The death toll from coordinated attacks by Islamic State fighters on a usually peaceful southern city and surrounding countryside has climbed to 216, a local health official said Thursday, in the worst violence to hit the area since the country’s conflict began.
KABUL (Reuters) – A blast hit a gathering of Taliban and Afghan security officials, meeting to celebrate the end of Ramadan fasting season, in the eastern city of Nangarhar on Saturday, officials said.
Attaullah Khogyani, spokesman for the provincial governor of Nangarhar, said casualties were feared. No further details were immediately available.
Dozens of unarmed Taliban militants entered cities on Saturday to celebrate an unprecedented ceasefire.
U.S. and allied warplanes destroyed an Islamic State sleeper cell near the terror group’s former stronghold of Mosul Tuesday, ending with roughly 12 jihadists dead, military officials in Baghdad say.
The strikes targeted a segment of underground bunkers and tunnels used by Islamic State, or ISIS, fighters to defend the northern Iraqi city against Iraqi troops, backed by U.S. and coalition airpower, during last year’s offensive to retake Mosul.
The recent airstrikes come amid questions whether the White House and the Pentagon will maintain its military presence in Iraq to support Baghdad’s efforts to stamp out remaining ISIS cells, or withdraw U.S. troops from the country. The Trump administration has already indicated its desire to scale back American military forces battling the Islamic State in Syria.
A photograph taken from a video released on Jan. 4, 2014, by the Islamic State of Iraq and the Levant’s al-Furqan Media allegedly shows fighters marching at an undisclosed location. (Agence France-Presse via Getty Images)
By Karla Adam
LONDON — At least 58 people have gone public after defecting from the Islamic State, and their voices could help deter others from joining, according to a new report.
The testimony of defectors shatters the Islamic State’s image “as a united, cohesive and ideologically committed organization,” says the report, published Monday by the Institute for Strategic Dialogue and the International Center for the Study of Radicalization and Political Violence (ICSR) at King’s College London.
ICSR urged governments to remove “legal disincentives” that dissuade defectors from going public and to help with resettlement and safety issues, arguing that defectors’ voices can be a powerful counterweight to the Islamic State’s slick propaganda.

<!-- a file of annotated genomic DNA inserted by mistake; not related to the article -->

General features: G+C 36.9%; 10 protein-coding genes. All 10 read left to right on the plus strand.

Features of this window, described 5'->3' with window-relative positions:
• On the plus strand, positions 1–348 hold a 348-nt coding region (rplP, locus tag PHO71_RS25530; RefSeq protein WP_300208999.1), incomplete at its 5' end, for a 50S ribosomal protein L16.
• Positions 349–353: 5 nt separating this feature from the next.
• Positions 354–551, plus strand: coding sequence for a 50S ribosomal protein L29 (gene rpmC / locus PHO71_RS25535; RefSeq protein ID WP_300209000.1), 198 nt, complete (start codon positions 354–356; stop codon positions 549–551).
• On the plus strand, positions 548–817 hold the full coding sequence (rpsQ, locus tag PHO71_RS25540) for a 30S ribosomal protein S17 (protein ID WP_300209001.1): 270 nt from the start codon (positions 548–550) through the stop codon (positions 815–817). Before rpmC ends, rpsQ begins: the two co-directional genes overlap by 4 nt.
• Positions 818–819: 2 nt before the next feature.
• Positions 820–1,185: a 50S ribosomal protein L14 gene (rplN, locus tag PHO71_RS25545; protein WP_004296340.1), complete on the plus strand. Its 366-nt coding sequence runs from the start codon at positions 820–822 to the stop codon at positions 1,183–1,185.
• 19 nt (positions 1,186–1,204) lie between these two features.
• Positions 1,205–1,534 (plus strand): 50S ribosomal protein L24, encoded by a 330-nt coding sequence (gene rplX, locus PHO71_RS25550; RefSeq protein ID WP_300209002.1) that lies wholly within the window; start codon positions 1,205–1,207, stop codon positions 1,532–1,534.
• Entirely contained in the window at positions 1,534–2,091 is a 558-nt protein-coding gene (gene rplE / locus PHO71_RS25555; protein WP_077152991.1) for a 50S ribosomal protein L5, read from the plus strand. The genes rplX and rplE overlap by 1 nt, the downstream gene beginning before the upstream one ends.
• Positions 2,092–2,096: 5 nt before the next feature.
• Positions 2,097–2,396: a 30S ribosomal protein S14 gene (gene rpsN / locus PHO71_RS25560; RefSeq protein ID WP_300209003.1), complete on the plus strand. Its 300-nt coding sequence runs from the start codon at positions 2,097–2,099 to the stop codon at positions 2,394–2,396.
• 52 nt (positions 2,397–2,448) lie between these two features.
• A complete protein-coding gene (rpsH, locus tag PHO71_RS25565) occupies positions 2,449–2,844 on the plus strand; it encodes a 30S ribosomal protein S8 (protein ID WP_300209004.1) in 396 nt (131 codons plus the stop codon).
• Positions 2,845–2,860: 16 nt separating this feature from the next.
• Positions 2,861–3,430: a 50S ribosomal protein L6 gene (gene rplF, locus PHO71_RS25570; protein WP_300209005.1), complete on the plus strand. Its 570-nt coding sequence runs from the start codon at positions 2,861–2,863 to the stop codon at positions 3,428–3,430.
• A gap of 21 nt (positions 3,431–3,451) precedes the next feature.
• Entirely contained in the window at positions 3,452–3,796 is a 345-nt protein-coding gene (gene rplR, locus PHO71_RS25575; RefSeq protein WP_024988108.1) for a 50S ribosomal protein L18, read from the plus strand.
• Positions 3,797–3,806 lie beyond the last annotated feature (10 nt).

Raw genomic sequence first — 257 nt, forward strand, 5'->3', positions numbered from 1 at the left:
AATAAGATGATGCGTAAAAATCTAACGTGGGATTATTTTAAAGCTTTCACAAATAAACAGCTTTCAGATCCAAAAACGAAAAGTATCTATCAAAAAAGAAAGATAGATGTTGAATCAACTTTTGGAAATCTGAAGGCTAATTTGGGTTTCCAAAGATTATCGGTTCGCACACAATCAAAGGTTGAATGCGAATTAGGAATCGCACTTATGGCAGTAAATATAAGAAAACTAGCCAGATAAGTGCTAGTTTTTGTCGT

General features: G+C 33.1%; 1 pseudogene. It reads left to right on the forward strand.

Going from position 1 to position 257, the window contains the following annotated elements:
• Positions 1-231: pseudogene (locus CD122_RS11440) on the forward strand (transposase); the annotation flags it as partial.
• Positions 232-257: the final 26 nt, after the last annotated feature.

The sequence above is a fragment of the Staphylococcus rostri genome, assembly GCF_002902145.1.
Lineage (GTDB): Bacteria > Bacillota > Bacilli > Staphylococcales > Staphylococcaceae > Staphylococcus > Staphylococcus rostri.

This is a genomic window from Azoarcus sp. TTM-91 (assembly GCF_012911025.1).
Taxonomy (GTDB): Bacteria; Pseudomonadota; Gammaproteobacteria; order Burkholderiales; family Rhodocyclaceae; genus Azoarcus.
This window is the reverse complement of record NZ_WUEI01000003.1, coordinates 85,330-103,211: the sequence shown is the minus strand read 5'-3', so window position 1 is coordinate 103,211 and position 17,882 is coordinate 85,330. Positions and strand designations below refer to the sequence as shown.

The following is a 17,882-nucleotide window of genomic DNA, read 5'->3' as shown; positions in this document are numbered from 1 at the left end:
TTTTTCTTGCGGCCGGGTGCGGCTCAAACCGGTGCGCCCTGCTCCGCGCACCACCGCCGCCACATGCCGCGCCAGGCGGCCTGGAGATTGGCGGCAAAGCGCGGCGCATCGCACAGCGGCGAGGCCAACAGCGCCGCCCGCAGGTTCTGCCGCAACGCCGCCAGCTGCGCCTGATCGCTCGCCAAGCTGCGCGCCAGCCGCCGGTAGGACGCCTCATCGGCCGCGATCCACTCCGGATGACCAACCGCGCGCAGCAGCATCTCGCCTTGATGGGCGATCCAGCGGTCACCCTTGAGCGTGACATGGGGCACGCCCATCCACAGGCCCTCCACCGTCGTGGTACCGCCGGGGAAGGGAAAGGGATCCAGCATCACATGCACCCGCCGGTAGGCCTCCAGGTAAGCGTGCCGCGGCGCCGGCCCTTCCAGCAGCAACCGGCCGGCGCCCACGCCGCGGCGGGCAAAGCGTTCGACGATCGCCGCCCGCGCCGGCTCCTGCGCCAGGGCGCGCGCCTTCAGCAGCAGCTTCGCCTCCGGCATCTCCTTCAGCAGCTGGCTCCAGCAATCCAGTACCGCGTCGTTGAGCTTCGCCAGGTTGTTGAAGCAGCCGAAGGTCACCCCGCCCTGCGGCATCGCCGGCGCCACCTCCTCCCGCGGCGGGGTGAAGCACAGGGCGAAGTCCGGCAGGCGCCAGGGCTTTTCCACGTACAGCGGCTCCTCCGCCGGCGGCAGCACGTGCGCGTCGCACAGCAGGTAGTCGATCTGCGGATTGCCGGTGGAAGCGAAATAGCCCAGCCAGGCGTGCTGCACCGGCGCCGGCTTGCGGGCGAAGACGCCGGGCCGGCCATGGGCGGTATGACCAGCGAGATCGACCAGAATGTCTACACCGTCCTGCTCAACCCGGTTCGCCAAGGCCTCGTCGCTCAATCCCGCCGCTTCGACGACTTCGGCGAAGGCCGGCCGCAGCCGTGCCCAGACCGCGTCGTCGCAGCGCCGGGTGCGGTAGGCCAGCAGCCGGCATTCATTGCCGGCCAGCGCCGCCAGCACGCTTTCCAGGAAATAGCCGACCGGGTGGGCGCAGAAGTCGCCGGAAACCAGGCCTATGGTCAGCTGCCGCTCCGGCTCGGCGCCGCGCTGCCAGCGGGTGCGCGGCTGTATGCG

“We don’t think all defectors are saints, or supporters of liberal democracy, or model citizens,” said Peter Neumann, the head of ICSR. “But their narratives and arguments are still valuable because they are speaking from a position of authority and experience and credibility that no one else has.”
Titled “Victims, Perpetrators, Assets: The Narratives of Islamic State Defectors,” the report relied on previously published accounts of several dozen people who have left the organization, including testimony from seven women.
According to the researchers, the defectors who have opted to go public represent just the tip of the iceberg, with the vast majority who manage to leave simply walking away quietly. Authorities here estimate that half of the 700 Britons who have left to join the Islamic State have returned to the United Kingdom. Of the defectors surveyed by the researchers, two were British.
The reasons for leaving are varied, the report said. Defectors expressed outrage over brutality toward Sunni Muslims and frustration about infighting and behaviors deemed un-Islamic.
Others found their duties “dull” and lacking the kind if glamorous heroism they expected the battlefield would bring.
Others still were disappointed by daily life in the Islamic State’s self-declared “caliphate,” which covers large swaths of Iraq and Syria and where issues such as electricity shortages represent a reality markedly different from the paradise peddled by the Islamic State’s propaganda.